Signal-to-Noise Train Wreck
Sometimes, the whole is less than the sum of its parts. The work page contains every single Character Trope
displayed by every single character. All the latest plot points are noted and elaborated upon. Every single scene is described in great detail, every single possible trope that comes to play at some point is noted along with all its instances, every mentioning of a trope comes complete with a few sentences to establish the context and conclude the gist of it, and every spoiler is duly whited out
A lot of work went into writing it. Unfortunately, a lot of work also goes into reading it.
The work's core tropes, the ones which drive its plot and characterization, are hidden somewhere between a paragraph-long well-informed speculation on the Noodle Incident
mentioned once in episode 15 and an eloquent dissertation on why the Mauve Shirt
who showed up on a four-episode-long arc is subject to an Alternate Character Interpretation
. Omnipresent Tropes
obstruct the page, complete with huge bullet point checklists that detail every trivial invocation of theirs in the work. To get to the point of an example you find yourself reading through a verbal Establishing Shot
and when you're done there's a huge disclaimer about all the other subtly different ways the event described could have been interpreted. 70% of the page is whited out in spoiler font and your wrist gets a not-so-nifty workout from highlighting and de-highlighting everything constantly.
You have to wade through a lot of stuff to get to the interesting and the important parts. It's a Signal-to-Noise Train Wreck
If you've got a few hours to burn, and the motivation to do so, you can fix it.
The measures that could be taken, from least to most drastic, are:
Be a merciless editor
- Ax Natter, cap Gushing, cut Thread Mode, and delete Word Cruft. Trim examples to get to the point and be done when they're through with the point. If context must be established, do it quickly and in general terms (and if you find that too difficult, there's no shame in just saying It Makes Sense in Context). Do away with all afterthoughts to the extent of "Your Mileage May Vary".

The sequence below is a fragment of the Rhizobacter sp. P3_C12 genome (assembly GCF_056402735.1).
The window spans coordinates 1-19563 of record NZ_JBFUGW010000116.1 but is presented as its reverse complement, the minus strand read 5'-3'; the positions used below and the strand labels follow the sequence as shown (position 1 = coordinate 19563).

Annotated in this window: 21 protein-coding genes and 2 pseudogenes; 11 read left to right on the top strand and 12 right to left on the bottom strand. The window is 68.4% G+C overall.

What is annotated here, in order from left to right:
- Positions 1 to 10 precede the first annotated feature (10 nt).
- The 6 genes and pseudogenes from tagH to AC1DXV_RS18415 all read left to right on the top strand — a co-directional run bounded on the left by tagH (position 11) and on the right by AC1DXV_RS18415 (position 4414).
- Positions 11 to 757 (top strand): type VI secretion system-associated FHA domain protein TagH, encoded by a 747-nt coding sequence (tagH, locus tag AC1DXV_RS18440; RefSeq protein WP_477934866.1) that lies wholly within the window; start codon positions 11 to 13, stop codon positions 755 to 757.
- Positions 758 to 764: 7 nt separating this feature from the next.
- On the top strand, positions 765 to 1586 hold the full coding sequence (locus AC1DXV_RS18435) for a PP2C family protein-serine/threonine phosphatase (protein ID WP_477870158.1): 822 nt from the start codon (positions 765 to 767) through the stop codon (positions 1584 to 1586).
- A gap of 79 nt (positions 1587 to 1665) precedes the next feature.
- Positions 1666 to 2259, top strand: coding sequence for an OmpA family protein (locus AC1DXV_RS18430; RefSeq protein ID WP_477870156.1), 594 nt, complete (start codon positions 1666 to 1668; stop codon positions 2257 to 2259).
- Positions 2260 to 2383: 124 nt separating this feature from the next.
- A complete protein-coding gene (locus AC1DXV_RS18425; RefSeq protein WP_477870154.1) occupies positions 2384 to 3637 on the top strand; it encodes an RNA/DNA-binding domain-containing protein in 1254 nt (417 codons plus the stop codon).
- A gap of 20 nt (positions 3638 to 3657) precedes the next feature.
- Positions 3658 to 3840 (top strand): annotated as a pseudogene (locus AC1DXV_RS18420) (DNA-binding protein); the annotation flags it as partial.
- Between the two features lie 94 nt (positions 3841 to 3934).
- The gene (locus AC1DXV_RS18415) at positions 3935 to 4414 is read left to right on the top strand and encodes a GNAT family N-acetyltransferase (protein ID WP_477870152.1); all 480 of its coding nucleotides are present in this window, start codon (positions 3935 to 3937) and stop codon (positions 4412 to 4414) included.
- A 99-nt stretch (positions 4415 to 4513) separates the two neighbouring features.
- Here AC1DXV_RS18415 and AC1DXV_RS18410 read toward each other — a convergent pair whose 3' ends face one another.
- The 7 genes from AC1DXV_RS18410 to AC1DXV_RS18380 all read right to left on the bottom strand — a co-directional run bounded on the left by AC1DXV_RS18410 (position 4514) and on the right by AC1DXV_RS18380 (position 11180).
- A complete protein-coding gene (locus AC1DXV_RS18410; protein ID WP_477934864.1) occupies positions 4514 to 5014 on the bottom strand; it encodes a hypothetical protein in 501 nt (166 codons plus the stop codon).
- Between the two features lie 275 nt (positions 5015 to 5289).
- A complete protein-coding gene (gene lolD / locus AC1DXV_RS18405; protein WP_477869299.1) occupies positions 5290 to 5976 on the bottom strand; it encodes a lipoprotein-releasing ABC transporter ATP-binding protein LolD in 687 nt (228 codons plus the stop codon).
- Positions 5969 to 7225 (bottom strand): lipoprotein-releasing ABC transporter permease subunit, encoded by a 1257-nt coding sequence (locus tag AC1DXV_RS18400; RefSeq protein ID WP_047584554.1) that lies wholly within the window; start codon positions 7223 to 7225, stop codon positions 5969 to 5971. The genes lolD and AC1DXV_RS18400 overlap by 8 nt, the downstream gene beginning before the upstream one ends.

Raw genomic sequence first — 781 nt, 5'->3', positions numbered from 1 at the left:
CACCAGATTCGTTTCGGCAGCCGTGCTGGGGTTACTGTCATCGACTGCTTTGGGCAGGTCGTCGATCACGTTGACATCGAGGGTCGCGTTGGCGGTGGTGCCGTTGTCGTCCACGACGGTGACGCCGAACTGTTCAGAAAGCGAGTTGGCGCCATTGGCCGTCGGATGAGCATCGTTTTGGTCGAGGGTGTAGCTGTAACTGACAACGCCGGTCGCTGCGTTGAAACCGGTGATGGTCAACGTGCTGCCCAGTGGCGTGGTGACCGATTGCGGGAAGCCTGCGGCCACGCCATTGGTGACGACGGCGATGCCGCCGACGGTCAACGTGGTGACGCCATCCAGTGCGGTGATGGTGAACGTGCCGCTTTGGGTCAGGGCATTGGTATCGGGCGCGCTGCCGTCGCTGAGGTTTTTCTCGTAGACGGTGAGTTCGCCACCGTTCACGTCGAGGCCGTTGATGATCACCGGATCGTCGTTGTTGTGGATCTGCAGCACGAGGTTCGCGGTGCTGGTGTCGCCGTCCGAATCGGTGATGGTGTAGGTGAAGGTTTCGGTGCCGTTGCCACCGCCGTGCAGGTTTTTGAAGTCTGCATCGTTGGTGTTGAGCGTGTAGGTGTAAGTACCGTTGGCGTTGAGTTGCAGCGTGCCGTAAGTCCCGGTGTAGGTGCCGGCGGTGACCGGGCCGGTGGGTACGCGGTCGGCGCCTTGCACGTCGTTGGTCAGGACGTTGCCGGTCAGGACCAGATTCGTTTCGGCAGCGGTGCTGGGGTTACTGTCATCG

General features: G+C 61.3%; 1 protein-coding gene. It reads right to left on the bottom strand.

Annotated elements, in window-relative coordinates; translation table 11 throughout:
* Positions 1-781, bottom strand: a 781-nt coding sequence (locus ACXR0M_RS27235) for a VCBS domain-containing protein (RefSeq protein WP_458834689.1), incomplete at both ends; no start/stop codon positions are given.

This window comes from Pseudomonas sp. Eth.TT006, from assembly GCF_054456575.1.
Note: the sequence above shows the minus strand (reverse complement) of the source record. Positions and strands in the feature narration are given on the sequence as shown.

- Purge spoilers. Remove them entirely whenever they aren't necessary. If they are necessary, or it seems the spoiler really adds an extra oomph to the example, rephrase it to hint at the event without going into specifics and take the spoiler tag off- "A certain high-profile villain has his gambit completely turned against him" is a perfectly fine way of saying "Captain Evil's ray gun of doom is set by Anna McHeroine to self-destruct" if the trope is not about ray guns of doom, Heroines or self-destruction. If that's not possible to do in a reasonable way (and most often it is), rewrite the example to stand on its own and have the spoiler tacked on at the end. Allow spoiler font in the middle of the sentence only when there is no other way. Do not allow whole paragraphs of spoiler font.
- Choose clarity over wittyness and excessive detail. It doesn't matter how funny the joke is or how cool the Example As Thesis is, or that the Infodump covers a huge amount of honestly interesting information. If it makes the article unclear or turns it into a ten screen long Wall of Text, get out the hedge trimmers.
Use the namespaces:
- Write recap pages for the work and point to them rather than summarising an episode's plot for the fifteenth time on the main page. Each example on the primary page should still stand alone and be understandable without having to refer to any other page, but in depth analysis can be moved to the examples for that episode.
- Move Character Tropes to a character sheet. Character tropes can rapidly clutter a page, especially if there are Loads and Loads of Characters and most of them aren't the focus of the work. A single character could easily have a dozen tropes apply to them, so a cast of just 8 characters could already be responsible for 96 tropes, each of which describes nothing more than one aspect of one character. If you do this, make sure to put a note on the page saying that character tropes go in the character sheet.